I was hooked.  Not having had my own dad around much, I knew having a good father for my children was an area where there would be no compromise.

I am so thankful to have found such an awesome guy.  When Emma kicks her feet and that crooked smile spreads across her face each time her dad walks in the door, I get those warm, fuzzy feelings inside.  She loves her daddy.  They're best buddies.  She's a very lucky little girl.  :-)


Two 6 Month Old Babies/Polar Opposites

This particular Christmas was an exciting one.  Our family lives in Indiana; we live in Arizona, and in June, my sister and I gave birth to beautiful little girls within 3 days of each other.  This Christmas vacation was the first time we were able to introduce the babies.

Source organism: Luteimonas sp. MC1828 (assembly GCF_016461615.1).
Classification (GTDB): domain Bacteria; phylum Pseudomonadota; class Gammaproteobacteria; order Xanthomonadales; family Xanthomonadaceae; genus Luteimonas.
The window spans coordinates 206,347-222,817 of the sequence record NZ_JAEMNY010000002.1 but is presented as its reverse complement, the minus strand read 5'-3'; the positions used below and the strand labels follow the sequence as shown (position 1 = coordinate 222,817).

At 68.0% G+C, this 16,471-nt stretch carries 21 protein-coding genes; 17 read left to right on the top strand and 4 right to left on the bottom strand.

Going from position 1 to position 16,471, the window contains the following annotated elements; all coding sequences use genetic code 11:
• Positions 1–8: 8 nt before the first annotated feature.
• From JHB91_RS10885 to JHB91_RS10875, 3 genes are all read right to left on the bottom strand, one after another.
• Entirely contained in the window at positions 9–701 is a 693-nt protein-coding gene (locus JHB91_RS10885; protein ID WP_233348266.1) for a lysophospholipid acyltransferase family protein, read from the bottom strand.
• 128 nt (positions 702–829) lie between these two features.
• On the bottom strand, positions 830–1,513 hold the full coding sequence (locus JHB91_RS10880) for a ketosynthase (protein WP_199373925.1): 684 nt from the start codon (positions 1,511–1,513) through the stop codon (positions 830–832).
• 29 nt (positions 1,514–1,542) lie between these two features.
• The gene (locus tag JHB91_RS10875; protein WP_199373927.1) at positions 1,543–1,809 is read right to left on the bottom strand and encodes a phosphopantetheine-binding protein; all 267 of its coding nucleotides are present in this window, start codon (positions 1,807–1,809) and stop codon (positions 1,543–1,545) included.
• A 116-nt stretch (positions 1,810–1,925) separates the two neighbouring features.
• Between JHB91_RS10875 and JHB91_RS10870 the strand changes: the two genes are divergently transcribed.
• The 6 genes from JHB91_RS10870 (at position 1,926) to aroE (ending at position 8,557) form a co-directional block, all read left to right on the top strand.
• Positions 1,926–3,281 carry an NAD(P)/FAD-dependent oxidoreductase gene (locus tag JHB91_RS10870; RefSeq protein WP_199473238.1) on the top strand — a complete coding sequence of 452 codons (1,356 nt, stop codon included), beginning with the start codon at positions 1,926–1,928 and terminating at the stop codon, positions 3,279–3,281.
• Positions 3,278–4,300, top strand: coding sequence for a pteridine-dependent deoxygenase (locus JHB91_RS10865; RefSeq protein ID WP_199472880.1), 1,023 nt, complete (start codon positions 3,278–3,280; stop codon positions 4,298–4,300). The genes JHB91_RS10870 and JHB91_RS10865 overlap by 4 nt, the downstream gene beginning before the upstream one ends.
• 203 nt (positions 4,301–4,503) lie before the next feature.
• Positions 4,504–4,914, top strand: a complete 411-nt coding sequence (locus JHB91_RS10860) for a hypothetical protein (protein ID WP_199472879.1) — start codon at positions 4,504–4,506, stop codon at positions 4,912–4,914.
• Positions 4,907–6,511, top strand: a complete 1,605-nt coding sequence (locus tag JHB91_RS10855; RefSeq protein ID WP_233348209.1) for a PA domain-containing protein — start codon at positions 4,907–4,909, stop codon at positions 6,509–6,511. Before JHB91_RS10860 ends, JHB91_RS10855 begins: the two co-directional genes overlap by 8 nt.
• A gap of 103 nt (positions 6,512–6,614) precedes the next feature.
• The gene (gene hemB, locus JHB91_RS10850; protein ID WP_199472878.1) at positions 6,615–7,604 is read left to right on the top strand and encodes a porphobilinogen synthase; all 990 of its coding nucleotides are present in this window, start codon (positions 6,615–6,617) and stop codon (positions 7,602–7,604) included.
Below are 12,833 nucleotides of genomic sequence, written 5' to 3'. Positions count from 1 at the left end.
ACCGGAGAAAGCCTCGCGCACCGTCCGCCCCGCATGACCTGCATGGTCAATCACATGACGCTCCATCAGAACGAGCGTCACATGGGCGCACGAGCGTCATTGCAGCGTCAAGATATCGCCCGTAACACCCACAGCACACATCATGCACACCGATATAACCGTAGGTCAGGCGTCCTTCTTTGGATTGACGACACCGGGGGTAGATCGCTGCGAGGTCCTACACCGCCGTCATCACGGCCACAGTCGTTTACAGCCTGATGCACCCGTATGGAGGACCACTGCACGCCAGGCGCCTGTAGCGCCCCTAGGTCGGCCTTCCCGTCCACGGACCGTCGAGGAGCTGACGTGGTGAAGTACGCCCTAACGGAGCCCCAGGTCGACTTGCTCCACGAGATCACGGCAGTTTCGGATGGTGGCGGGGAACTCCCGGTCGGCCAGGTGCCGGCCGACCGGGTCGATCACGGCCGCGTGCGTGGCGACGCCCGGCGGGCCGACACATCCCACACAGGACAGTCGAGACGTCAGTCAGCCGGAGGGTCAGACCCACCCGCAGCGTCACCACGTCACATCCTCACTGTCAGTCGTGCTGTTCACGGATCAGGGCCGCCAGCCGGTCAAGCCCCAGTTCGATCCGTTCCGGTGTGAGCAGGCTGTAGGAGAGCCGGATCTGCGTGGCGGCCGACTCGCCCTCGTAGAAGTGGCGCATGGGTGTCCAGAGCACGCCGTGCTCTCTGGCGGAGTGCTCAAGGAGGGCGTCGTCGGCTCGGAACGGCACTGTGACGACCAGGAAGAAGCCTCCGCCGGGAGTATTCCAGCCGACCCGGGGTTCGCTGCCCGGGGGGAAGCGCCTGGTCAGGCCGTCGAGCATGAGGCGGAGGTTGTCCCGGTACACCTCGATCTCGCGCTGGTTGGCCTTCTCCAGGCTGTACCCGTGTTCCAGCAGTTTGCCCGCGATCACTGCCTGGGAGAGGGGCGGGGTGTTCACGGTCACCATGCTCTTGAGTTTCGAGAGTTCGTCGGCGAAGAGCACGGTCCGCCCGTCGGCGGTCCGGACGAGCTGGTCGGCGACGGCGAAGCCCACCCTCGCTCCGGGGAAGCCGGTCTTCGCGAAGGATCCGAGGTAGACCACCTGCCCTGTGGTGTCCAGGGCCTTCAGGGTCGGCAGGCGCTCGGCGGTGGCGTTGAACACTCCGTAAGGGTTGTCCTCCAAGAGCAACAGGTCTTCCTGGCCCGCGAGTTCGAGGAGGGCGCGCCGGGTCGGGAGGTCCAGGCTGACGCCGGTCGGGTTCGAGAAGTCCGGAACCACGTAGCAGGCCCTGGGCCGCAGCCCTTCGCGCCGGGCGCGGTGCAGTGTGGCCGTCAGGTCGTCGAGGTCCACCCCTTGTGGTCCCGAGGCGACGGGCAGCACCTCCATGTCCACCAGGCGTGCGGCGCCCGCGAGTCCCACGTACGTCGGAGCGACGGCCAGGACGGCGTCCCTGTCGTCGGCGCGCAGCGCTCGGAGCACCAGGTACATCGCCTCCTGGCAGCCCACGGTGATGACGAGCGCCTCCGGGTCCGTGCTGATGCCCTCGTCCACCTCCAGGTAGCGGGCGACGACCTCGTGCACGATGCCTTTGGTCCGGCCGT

It is so incredibly interesting how 2 babies who are only 3 days apart can be so different.  My gorgeous niece has beautiful, brown skin, dark hair (parts of it very long), dark eyes, and long legs.  Our little girl has porcelain skin (a.k.a super pale), big blue eyes, blond fuzz for hair (if anything), short, stubby legs, and rolls upon rolls of chubbiness.  My niece has an old soul and knowing eyes.  She's calm, reserved, and rather independent.  Our little one is a ball of energy, gets bored easily, and remains busy all day.  Everything she touches goes straight to her mouth.  Already a bully, she pulled the niece's hair and made her cry.  The difference in cries is interesting as well.  My daughter's cry could shatter glass.  Well, maybe not, but it is loud and clear.  The niece?  Soft and muffled.